Townwide forum on Northfield master plan

Thursday, 7 p.m., at Northfield Elementary

NORTHFIELD — The town’s master plan is taking shape, and residents are again invited to share their thoughts on the future of Northfield.

The Master Plan Roundtable will hold its second townwide forum from 7 to 9 p.m. Thursday, in Northfield Elementary School. There will be refreshments and door prizes.

The committee and consultants will discuss the work that’s been done thus far, and collect comments and input from the community.

The master plan will sum up where Northfield is today, where it’s been, and where it could go, with an emphasis on the next 10 years.

After a brief summary of the work done so far, Thursday’s forum will focus on 10 topics. They are: expanding community gathering opportunities, preserving the natural beauty in town, preserving and enhancing the town’s historic character, reuse of the former Northfield Mount Hermon School campus, increasing economic activity, improving communication within town, increasing access to the river, increasing recreational activities, and improving transportation and circulation in town.

“We’re going to be working on these 10 issues at separate tables, and people will have a short period of time at each table to work on them,” said Richard Fitzgerald, chairman of the Master Plan Steering Committee.

The workshop portion of the forum will be split into 10 short sessions, so everyone can address each topic. If, however, one person has a lot to say about a certain subject, they’re welcome to spend more than one session at its table, said Fitzgerald.

He said the town is about halfway through the master plan process. By October, he said, he hopes it will be closer to completion. Another forum is planned for that month, though there may be one this summer as well, said Fitzgerald.

What’s been done so far?

The master plan process was approved by the 2012 annual town meeting, which set aside $75,000 for the project. Northampton-based landscape architect Martha Lyon was hired for the project, along with a team she custom-fit to help craft Northfield’s plan.

The 2013 annual town meeting approved an additional $5,000 to be used for public participation in the process.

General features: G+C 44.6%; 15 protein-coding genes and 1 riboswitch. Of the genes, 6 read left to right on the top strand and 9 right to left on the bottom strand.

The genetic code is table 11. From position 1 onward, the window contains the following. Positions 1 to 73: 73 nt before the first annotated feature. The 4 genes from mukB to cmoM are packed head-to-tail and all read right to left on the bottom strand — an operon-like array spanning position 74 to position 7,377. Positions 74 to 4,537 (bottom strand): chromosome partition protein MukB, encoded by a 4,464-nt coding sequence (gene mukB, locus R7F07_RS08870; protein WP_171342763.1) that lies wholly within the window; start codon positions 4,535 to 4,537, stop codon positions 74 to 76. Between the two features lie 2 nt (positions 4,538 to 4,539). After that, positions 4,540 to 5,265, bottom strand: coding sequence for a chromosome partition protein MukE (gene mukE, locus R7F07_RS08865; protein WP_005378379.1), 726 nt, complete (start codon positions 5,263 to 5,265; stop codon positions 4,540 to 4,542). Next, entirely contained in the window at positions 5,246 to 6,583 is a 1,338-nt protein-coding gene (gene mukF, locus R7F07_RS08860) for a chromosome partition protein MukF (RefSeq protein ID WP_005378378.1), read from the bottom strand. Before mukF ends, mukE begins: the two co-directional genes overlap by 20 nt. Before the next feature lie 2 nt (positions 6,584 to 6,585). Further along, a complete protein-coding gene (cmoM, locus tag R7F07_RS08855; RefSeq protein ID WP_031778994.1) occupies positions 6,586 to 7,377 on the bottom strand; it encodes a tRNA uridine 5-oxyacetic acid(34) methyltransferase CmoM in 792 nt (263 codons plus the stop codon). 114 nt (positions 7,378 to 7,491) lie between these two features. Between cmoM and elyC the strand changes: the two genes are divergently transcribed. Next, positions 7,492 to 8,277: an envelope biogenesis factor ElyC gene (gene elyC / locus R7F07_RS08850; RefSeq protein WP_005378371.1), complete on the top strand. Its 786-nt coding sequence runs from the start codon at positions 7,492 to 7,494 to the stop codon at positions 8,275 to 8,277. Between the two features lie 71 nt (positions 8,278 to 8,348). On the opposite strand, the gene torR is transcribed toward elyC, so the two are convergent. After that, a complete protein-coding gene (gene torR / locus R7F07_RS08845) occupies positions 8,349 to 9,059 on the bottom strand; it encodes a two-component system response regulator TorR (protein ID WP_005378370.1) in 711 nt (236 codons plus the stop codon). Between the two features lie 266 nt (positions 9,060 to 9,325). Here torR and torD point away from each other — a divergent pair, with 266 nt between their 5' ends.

“Inventory chapters” on historic and cultural resources, open space, land use, housing, economic development, transportation and public facilities have been drafted and are ready for viewing.

They were created with data gathered at forums, facts found in research, and input from residents and groups in town.

Each in-depth draft delves into past and present details of its subject, giving a glimpse of how the town is doing in that area, defining recent trends, and outlining opportunities for the future.

For example, the chapter on economic development gives statistics on businesses in town, from large ones like Lane Construction Corp., with more than 100 employees, to smaller businesses like the Notch, which employs from 5 to 9 workers.

Statistics like income, unemployment, and spending — most of an estimated $20 million spent annually by residents is spent out of town, according to the draft.

The chapter also notes that more of that money could stay in town with the development of more shops and offices in a compact, walkable downtown area. There’s also ample opportunity to attract industry to town, bringing more jobs to the area and expanding the tax base, according to the draft.

The final plan will also include a chapter or chapters of recommendations for the town, giving goals and suggesting how to get there.

The first forum, held March 6, served as a workshop. It was attended by about 60 residents young and old, who were asked to identify their town’s strengths, weaknesses and needs. There have also been smaller forums, focusing on specific neighborhood populations and community groups. There was even a kids’ forum at Northfield Elementary School.

If you’d like to study up before Thursday’s forum, you’re in luck.

You can find full draft chapters, a summary of each, and the results of the March 6 public forum at the Master Plan Roundtable’s page on the town website, at

Some of the draft chapters are lengthy; the one on public facilities alone weighs in at four dozen pages.

Fitzgerald and crew are eager to hear residents’ feedback on the drafts. You can email the master plan team at

David Rainville can be reached at:
or 413-772-0261, ext. 279

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